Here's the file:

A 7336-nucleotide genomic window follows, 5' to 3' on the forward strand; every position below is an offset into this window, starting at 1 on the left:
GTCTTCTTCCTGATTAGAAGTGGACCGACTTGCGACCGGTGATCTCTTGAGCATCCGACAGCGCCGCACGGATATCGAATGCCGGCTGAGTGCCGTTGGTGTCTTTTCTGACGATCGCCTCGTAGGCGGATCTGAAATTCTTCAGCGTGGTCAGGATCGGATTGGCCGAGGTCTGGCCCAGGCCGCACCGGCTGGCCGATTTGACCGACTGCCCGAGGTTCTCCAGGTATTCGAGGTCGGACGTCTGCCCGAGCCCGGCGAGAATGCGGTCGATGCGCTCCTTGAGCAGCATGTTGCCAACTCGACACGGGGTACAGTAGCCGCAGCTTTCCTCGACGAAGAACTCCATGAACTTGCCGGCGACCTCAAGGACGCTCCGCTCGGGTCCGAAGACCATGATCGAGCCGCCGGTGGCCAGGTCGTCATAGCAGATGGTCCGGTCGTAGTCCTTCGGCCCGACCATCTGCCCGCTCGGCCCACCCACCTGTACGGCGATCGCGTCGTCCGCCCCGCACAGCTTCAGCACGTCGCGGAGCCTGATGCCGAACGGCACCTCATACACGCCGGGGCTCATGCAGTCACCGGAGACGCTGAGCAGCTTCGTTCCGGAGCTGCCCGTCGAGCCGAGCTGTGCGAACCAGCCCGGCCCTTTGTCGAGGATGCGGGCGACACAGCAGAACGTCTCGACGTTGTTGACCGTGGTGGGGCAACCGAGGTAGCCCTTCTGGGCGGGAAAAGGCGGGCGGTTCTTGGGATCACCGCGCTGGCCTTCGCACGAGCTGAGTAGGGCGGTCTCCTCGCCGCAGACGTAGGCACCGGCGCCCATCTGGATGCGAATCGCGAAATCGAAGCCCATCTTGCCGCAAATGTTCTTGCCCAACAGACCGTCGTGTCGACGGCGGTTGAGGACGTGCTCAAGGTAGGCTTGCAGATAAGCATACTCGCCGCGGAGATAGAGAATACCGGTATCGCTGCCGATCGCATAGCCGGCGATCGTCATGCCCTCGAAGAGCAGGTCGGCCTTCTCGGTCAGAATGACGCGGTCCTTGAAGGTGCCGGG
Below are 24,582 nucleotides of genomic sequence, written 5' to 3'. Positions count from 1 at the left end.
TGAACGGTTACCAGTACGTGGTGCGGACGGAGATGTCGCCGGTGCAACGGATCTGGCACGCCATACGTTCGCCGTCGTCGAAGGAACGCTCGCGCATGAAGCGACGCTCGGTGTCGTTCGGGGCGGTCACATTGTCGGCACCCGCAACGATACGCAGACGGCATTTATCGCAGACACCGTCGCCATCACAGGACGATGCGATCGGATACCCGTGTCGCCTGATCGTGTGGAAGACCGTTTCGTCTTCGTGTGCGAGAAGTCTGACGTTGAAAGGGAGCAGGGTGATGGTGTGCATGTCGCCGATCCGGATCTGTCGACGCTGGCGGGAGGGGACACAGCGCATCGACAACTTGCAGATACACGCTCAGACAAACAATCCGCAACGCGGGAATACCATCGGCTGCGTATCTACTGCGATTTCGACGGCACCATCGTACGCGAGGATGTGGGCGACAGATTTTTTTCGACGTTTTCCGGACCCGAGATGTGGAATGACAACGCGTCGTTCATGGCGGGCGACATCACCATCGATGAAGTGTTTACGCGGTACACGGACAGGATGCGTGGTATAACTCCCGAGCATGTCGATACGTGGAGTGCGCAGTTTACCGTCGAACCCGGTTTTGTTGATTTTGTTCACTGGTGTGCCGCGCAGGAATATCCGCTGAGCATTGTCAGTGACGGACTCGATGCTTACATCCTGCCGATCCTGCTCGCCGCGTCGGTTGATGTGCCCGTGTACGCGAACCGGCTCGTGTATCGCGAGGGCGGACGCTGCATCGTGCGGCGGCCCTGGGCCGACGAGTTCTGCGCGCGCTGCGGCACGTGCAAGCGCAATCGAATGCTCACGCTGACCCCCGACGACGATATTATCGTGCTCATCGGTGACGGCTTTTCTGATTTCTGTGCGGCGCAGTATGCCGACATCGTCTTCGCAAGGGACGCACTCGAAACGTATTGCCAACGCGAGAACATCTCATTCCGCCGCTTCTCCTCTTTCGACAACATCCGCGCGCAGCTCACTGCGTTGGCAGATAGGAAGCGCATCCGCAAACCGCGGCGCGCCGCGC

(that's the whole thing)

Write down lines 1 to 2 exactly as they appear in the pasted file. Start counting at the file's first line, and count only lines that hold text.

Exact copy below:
A 7336-nucleotide genomic window follows, 5' to 3' on the forward strand; every position below is an offset into this window, starting at 1 on the left:
GTCTTCTTCCTGATTAGAAGTGGACCGACTTGCGACCGGTGATCTCTTGAGCATCCGACAGCGCCGCACGGATATCGAATGCCGGCTGAGTGCCGTTGGTGTCTTTTCTGACGATCGCCTCGTAGGCGGATCTGAAATTCTTCAGCGTGGTCAGGATCGGATTGGCCGAGGTCTGGCCCAGGCCGCACCGGCTGGCCGATTTGACCGACTGCCCGAGGTTCTCCAGGTATTCGAGGTCGGACGTCTGCCCGAGCCCGGCGAGAATGCGGTCGATGCGCTCCTTGAGCAGCATGTTGCCAACTCGACACGGGGTACAGTAGCCGCAGCTTTCCTCGACGAAGAACTCCATGAACTTGCCGGCGACCTCAAGGACGCTCCGCTCGGGTCCGAAGACCATGATCGAGCCGCCGGTGGCCAGGTCGTCATAGCAGATGGTCCGGTCGTAGTCCTTCGGCCCGACCATCTGCCCGCTCGGCCCACCCACCTGTACGGCGATCGCGTCGTCCGCCCCGCACAGCTTCAGCACGTCGCGGAGCCTGATGCCGAACGGCACCTCATACACGCCGGGGCTCATGCAGTCACCGGAGACGCTGAGCAGCTTCGTTCCGGAGCTGCCCGTCGAGCCGAGCTGTGCGAACCAGCCCGGCCCTTTGTCGAGGATGCGGGCGACACAGCAGAACGTCTCGACGTTGTTGACCGTGGTGGGGCAACCGAGGTAGCCCTTCTGGGCGGGAAAAGGCGGGCGGTTCTTGGGATCACCGCGCTGGCCTTCGCACGAGCTGAGTAGGGCGGTCTCCTCGCCGCAGACGTAGGCACCGGCGCCCATCTGGATGCGAATCGCGAAATCGAAGCCCATCTTGCCGCAAATGTTCTTGCCCAACAGACCGTCGTGTCGACGGCGGTTGAGGACGTGCTCAAGGTAGGCTTGCAGATAAGCATACTCGCCGCGGAGATAGAGAATACCGGTATCGCTGCCGATCGCATAGCCGGCGATCGTCATGCCCTCGAAGAGCAGGTCGGCCTTCTCGGTCAGAATGACGCGGTCCTTGAAGGTGCCGGG